This recently updated Cochrane systematic review evaluates the effects of mirror therapy on motor function, pain and visuospatial neglect in people with stroke. Randomised controlled trials and crossover trials comparing mirror therapy with no treatment, sham therapy and other interventions were included. Interventions that used direct mirroring of movement in any format were included. Studies that combined mirror therapy with other interventions were included if at least 50% of the total intervention was mirror therapy. The primary outcome was motor function measured with any scale. Upper limb motor function was prioritised over lower limb motor function. Secondary outcomes were measures of motor impairment, pain and visuospatial neglect. A total of 62 studies (n=1982 participants) were included (57 randomised controlled trials, 5 crossover trials). Mirror therapy was provided three to seven times per week, for between 15 and 60 minutes in each session and for a duration of 2 to 8 weeks. Compared to other interventions, mirror therapy significantly improved motor function at the end of the treatment phase (standardised mean difference 0.47, 95% CI 0.27 to 0.67, 1173 participants from 36 trials, moderate quality evidence). However, these benefits of mirror therapy on motor function did not appear to persist 6 months after the end of treatment (standardised mean difference 1.20, 95% CI -0.78 to 3.18, 88 participants from 2 trials). Mirror therapy significantly improved motor impairment (standardised mean difference 0.49, 95% CI 0.32 to 0.66, 1291 participants from 39 trials, moderate quality evidence) and reduced pain (standardised mean difference -0.89, 95% CI -1.67 to -0.11, 248 participants from 6 trials, low quality evidence) at the end of the treatment phase when compared to other treatments. Mirror therapy was no better than other treatments for improving visuospatial neglect (standardised mean difference 1.06, 95% CI -0.10 to 2.23, 175 participants from 5 trials, low quality evidence). There was uncertainty around some effect estimates due to small samples in the included trials. Future trials with larger sample sizes are likely to increase the precision of the estimates reported in this review.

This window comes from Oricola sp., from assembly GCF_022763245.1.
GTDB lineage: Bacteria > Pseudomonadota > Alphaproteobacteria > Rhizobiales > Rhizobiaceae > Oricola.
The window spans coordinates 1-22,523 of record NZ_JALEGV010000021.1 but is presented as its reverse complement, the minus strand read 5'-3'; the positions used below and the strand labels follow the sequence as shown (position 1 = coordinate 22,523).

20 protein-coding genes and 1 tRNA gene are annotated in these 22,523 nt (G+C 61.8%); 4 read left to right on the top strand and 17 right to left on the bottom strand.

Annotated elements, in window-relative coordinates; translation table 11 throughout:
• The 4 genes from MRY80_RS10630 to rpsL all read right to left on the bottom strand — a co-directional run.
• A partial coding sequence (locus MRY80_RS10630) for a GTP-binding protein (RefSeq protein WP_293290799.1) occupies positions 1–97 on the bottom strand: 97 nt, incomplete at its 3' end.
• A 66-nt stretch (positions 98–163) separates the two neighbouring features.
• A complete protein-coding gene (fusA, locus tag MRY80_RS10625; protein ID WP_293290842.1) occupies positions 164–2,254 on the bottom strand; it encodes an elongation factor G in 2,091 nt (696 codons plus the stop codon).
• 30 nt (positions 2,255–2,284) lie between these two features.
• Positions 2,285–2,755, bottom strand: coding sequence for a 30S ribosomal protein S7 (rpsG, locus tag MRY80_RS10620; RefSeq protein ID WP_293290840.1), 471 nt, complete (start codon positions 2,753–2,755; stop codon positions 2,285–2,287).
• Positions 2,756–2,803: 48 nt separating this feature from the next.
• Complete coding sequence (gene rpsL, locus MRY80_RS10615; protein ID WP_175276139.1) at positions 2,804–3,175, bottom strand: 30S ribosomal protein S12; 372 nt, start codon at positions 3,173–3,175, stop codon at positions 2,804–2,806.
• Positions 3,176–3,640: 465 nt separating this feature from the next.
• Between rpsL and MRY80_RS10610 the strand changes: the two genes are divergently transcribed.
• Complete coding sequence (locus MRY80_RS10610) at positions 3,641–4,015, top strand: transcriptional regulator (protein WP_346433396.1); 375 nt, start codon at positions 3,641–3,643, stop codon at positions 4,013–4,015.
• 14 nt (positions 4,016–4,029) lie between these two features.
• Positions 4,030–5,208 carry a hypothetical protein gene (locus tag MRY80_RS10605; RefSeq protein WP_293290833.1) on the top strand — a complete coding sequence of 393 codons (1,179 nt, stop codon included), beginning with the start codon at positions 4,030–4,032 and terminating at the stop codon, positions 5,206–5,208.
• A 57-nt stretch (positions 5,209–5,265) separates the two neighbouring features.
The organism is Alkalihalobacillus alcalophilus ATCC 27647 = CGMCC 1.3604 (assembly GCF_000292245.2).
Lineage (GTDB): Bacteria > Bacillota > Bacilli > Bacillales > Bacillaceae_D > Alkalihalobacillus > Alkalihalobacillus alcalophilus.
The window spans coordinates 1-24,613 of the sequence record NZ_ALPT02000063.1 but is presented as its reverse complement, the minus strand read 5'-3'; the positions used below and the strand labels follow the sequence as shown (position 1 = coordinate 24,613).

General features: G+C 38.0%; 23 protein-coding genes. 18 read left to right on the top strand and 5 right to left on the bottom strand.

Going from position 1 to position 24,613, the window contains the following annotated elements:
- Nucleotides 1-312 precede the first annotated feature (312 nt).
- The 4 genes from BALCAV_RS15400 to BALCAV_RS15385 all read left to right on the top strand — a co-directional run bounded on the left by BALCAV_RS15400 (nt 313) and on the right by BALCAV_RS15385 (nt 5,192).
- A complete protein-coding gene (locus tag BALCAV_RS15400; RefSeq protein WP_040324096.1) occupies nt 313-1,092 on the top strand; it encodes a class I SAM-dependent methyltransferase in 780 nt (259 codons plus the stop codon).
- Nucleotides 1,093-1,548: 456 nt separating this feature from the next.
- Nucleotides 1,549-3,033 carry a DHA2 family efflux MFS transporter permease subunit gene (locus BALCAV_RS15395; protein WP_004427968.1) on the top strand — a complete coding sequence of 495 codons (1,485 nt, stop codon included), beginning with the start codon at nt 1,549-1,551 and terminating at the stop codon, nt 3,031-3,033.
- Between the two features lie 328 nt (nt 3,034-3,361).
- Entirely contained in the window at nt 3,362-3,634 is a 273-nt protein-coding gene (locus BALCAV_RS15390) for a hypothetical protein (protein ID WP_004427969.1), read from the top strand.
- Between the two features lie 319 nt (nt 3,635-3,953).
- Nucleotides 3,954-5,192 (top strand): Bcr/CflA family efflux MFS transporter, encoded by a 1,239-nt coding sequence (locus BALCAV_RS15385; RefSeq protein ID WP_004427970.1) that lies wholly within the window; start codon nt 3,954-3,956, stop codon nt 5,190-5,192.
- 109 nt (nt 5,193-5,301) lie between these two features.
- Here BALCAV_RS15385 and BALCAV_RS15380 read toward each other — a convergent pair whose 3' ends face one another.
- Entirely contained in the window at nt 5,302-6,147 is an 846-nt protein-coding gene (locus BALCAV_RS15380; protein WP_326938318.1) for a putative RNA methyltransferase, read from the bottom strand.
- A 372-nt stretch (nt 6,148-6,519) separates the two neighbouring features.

Thieme H et al. Mirror therapy for improving motor function after stroke. Cochrane Database Syst Rev 2018;Issue 7